Your insurance company will pay only $140,000 of that $230,000. You are on the hook for $90,000. 

Types of Hammer Clauses

There are two main types of hammer clauses: hard and soft. 

Hard Hammer Clauses

The hammer clause described earlier is a hard hammer clause. The insurance company caps its payout at a certain dollar amount; after that, you are on your own to cover legal expenses and any money the court requires you to pay.

Soft Hammer Clauses

Soft hammer clauses are also known as “coinsurance hammer clauses” because the insurance provider shares the risk of not accepting a settlement with you via coinsurance

There are three common types of soft hammer clauses, which differ based on how much of the cost is split between you and your insurer: 

  • 80/20: In an 80/20 coinsurance hammer clause, 80% of the cost falls on the insurer and 20% falls on the insured. This is the most common arrangement.
  • 50/50: With a 50/50 coinsurance hammer clause in place, the insurer and the insured split costs evenly. This is a fairly standard arrangement, although it does occur less frequently than the 80/20 split.
  • 100/0: A 100/0 coinsurance hammer clause means that the insurer needs your permission to settle, and if you choose not to settle, you won’t be responsible for any of the cost. These arrangements are not available through certain insurers and for businesses in certain industries.

So, if you choose not to accept a $100,000 settlement and end up with a $150,000 judgment against you, an 80/20 soft hammer clause would require that the insurer pays $120,000 and you’d pay $30,000.

How Does a Hammer Clause Affect You?

When your insurance policy has a hammer clause, you give the insurance company a bit more control over the outcome of claims against you. 

Without a hammer clause, your insurance company must respect your decision to keep fighting.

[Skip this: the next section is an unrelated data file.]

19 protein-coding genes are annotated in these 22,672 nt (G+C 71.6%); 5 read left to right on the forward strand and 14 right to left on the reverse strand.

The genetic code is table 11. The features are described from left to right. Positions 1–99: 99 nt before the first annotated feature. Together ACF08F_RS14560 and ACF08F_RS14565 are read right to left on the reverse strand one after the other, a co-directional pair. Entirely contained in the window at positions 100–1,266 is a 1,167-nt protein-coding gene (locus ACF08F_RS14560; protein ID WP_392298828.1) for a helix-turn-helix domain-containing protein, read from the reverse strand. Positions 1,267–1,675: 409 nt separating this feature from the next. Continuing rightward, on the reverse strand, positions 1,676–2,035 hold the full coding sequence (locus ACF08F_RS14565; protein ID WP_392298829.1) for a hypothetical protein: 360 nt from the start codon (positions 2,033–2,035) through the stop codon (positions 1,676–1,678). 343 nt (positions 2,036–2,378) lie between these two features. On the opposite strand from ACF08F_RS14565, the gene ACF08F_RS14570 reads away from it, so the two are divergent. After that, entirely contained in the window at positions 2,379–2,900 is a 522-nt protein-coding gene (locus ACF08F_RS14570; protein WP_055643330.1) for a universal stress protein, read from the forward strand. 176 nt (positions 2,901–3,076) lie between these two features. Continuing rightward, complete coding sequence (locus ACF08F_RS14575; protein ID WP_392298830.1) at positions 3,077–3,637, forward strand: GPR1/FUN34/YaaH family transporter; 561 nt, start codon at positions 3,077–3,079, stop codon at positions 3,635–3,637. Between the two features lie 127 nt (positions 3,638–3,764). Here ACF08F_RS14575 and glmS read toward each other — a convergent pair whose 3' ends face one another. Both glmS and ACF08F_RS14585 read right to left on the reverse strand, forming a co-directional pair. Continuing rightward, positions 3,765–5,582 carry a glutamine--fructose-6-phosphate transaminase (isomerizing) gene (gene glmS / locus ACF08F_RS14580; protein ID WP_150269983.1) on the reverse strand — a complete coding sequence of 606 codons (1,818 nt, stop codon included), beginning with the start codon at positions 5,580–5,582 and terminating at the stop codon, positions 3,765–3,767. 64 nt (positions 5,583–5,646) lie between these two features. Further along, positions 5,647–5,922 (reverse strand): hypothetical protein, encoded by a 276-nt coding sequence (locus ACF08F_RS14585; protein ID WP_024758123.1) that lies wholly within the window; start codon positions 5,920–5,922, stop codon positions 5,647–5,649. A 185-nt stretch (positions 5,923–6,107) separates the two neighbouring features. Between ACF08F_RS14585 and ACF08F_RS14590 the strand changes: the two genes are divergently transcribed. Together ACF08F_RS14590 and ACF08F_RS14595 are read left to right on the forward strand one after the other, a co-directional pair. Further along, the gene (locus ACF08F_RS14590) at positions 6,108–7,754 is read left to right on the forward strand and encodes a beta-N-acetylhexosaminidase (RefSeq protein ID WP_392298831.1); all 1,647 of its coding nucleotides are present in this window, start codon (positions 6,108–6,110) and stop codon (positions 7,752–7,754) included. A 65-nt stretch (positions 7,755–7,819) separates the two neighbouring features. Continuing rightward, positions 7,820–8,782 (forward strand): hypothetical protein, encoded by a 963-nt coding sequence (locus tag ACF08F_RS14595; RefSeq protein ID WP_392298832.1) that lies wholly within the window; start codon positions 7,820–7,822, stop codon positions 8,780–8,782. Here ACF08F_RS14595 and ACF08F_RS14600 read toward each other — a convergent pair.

With a hammer clause, the insurer has the right to compel you to take the settlement, even if you aren’t comfortable with it. The insurance company can hold the hammer to you, figuratively speaking, putting all the financial risk of continuing the legal proceedings on you. 

To prevent this, always read the details of your insurance policy and review it regularly. If there’s a hard hammer clause and you aren’t comfortable with the wording, look for a different policy that has a soft hammer clause or no hammer clause at all. 

Key Takeaways

  • A hammer clause is part of an insurance policy that allows the insurance policy to compel the insured into settling any matter outside of court.
  • Hammer clauses cap the amount of money the insurance company must pay to close a claim against you. 
  • If you decide not to settle with a hard hammer clause, you’re responsible for any additional legal fees and judgments above the cap your insurance company placed on the claim. 
  • If your insurance policy has a soft hammer clause, you and the insurance company share the risk of not agreeing to a settlement.

Article Sources

  1. Landes Bosch. "What Is a Hammer Clause (Definition and Examples)?" Accessed Aug. 5, 2021.